Both 2016 films are competently made. Both films are humorous, well-realized, and stunning to look at. Both films have engaging, wonderful main characters with goals and story arcs that are as insightful as they are entertaining. Both films share many of the same strengths, making it hard to objectively point to one being better than the other on any sort of technical level. But…
On the show this week, Will Ashton and I review A Wrinkle in Time, the new Disney family film based on the classic novel. The film opened at around Disney’s box office expectations, second only to Black Panther (which is still breaking records), but it’s become a divisive topic among critics and fans who found the adaptation disappointing while also championing the film’s representation.
For the most part, Will and I are on the same page with Wrinkle. It’s complicated. Later in the show, we take a look at Thoroughbreds, plus we opened this week’s episode with some discussion about the Oscars and ongoing coverage over at SXSW Film Festival. It’s a useful talk if you’re curious about some upcoming genre films set to release in 2018, just remember to take these early film reviews with a grain of salt. The rest of this week’s reviews include Atlanta Season 2, Jessica Jones Season 2, and Will Ashton’s reactions to Love, Simon (which guest Kimber Myers reviewed for us last week).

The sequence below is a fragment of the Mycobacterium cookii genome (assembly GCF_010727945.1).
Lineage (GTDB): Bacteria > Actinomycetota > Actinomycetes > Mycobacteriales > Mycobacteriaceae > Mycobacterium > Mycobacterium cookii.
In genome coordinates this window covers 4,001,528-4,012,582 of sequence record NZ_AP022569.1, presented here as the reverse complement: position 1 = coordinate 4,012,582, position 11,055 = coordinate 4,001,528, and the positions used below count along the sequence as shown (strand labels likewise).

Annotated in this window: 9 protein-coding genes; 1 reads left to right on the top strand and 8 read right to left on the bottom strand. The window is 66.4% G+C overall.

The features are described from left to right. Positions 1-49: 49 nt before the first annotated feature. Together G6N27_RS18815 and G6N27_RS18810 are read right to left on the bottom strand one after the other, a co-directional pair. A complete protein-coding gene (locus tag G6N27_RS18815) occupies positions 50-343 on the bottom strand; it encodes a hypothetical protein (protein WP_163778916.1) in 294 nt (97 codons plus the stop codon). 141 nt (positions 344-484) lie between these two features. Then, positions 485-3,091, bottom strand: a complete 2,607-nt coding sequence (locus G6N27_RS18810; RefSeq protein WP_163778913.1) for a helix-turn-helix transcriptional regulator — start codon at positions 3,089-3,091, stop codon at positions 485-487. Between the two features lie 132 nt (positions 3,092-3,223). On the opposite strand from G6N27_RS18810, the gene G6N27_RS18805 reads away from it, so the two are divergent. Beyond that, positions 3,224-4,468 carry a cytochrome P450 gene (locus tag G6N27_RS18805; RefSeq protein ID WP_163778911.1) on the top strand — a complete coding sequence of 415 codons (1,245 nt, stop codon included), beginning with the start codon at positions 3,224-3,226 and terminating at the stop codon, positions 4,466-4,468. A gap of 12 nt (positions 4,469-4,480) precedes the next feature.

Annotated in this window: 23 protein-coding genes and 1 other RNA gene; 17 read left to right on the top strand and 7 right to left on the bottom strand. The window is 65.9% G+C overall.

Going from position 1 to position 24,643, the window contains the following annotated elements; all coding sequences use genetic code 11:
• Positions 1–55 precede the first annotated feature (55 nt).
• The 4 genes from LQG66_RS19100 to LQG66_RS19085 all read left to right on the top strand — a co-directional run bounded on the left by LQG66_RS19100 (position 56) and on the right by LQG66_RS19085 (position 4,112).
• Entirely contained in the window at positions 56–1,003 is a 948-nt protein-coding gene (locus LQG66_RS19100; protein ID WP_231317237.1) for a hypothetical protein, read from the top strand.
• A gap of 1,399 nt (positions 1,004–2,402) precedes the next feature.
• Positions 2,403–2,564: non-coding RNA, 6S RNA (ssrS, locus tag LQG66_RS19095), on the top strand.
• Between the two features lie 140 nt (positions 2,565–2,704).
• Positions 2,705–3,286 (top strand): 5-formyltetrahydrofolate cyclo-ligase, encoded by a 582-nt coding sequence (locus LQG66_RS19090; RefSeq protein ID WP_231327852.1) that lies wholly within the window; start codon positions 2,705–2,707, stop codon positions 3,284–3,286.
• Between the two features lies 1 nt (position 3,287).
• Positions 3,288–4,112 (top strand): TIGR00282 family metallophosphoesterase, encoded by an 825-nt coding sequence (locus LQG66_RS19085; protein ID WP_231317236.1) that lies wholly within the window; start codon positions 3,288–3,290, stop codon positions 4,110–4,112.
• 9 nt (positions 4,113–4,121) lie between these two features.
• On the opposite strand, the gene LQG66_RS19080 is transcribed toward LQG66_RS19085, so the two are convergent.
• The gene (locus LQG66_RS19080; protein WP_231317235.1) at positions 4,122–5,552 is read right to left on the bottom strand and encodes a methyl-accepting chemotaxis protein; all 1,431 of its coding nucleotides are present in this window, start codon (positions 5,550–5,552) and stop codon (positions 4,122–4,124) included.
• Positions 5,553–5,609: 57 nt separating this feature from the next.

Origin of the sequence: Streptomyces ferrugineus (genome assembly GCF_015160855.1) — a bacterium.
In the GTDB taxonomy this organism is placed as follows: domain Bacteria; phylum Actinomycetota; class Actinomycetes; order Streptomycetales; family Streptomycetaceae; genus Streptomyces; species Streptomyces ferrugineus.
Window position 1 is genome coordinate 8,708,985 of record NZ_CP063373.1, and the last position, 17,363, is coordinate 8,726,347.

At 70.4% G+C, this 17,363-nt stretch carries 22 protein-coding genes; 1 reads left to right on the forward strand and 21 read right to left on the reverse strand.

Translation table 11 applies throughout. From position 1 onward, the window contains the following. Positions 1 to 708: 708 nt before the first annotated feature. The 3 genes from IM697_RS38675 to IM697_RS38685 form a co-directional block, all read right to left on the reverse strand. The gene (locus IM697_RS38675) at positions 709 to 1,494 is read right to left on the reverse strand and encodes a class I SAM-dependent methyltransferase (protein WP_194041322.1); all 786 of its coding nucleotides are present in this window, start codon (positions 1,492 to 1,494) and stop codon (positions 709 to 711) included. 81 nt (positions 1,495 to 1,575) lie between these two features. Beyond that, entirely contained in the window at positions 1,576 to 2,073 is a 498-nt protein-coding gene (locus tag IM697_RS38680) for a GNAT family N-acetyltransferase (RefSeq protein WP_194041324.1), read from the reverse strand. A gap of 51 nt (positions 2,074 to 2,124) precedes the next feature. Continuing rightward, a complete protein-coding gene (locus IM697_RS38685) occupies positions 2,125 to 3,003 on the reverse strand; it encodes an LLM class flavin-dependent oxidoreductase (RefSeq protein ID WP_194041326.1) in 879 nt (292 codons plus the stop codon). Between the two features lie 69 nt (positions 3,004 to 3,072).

Question for you: Where do you stand on A Wrinkle in Time?
A Wrinkle in Time probably should have been an animated movie. Disney has had a better track record with animation when it comes to fantasy if we’re being honest, and it’s a shame to see a filmmaking team produce such a visually stunning movie trapped inside a vacuous bore of a screenplay.
In our first episode of 2018, we discuss everything we watched during the holiday break, our opinions over the Disney-Fox deal, and the repercussions it might create.
We start off talking about our Christmas break what we’ve been up to. We also briefly pick our favorite holiday foods and traditions. This is when we all realize Adonis has never had the distinct pleasure of tasting Baileys.
After we each discuss the movies and series we have been watching, we talk about the Disney-Fox deal and what it means for the future of the movie industry. While many are excited because X-Men will finally show up in the Marvel Cinematic Universe, the consequences of this merger will change the industry as we know it.
The idea is that Disney’s Moana is almost a perfect inverse of Disney’s The Little Mermaid, and let’s not forget that both films were directed by the same duo: Ron Clements and John Musker.
Pirates of the Caribbean: Dead Men Tell No Tales is the fifth entry in Disney’s theme park attraction turned film franchise. Sadly, this new entry isn’t just missing Gore Verbinski’s keen direction that made the initial trilogy a smash hit. It’s also missing the basic elements of good storytelling.
Did Pixar lose its way, or did we lose our way with Pixar? There’s no real answer to the latter part of that question because it makes no sense. But the article we’re snarcasming this week actually does make a lot of sense and deserves to be approached thoughtfully. Even though it’s basically wrong for the most part.